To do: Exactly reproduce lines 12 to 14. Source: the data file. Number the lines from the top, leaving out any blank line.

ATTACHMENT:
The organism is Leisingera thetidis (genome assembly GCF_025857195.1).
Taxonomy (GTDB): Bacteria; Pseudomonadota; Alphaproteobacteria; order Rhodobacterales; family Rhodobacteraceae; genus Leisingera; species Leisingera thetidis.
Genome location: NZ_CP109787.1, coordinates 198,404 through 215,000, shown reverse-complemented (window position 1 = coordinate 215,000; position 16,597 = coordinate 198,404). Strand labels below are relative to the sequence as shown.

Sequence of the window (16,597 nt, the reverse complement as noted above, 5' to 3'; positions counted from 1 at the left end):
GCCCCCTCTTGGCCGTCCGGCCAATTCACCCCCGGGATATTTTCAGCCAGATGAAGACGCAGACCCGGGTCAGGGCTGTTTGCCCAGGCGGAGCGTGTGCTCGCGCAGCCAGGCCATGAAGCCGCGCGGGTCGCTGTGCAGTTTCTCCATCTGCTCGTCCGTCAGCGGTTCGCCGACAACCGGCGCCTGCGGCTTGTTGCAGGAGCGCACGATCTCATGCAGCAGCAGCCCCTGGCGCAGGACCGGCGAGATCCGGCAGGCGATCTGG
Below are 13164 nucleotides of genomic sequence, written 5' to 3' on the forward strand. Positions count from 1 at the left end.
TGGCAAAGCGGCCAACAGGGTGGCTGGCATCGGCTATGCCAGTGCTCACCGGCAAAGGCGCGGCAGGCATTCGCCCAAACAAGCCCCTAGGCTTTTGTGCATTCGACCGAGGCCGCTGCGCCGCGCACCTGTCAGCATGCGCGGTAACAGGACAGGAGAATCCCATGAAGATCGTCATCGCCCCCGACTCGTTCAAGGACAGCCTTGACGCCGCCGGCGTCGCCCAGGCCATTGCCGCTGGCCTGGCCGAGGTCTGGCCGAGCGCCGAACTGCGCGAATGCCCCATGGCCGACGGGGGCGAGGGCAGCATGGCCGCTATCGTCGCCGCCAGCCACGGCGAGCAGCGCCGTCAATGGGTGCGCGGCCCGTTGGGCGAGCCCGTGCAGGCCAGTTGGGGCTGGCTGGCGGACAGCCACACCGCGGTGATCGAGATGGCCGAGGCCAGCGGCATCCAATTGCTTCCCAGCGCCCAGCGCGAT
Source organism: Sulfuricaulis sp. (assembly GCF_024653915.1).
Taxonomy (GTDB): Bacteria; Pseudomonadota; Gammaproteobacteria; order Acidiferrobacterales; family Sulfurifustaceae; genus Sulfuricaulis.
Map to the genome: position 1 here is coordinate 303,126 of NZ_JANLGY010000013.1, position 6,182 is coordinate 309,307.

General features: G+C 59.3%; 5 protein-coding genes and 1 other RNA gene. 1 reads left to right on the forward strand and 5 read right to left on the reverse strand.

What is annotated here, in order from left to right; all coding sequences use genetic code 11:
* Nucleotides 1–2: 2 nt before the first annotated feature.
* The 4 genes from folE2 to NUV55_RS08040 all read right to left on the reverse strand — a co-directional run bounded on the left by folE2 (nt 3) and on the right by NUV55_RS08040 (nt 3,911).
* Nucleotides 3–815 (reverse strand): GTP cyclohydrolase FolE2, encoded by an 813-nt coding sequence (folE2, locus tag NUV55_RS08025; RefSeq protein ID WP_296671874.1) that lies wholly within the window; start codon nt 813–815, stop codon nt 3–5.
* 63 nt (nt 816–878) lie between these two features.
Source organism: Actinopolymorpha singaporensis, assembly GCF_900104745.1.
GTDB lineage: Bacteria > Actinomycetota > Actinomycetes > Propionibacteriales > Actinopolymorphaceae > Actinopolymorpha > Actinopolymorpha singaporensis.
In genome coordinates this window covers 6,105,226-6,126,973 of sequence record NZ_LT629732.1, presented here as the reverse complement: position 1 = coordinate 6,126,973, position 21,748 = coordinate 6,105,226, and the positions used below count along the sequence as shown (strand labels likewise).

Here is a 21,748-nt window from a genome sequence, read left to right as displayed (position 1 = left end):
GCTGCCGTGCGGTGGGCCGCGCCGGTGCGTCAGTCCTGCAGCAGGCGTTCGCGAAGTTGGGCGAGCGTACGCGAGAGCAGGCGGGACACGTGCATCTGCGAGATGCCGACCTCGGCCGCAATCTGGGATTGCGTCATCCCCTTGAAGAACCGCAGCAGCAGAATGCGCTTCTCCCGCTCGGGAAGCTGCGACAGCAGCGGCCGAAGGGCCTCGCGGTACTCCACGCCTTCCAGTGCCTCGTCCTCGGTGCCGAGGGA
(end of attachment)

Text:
What is annotated here, in order from left to right; all coding sequences use genetic code 11:
* Nucleotides 1–2: 2 nt before the first annotated feature.
* The 4 genes from folE2 to NUV55_RS08040 all read right to left on the reverse strand — a co-directional run bounded on the left by folE2 (nt 3) and on the right by NUV55_RS08040 (nt 3,911).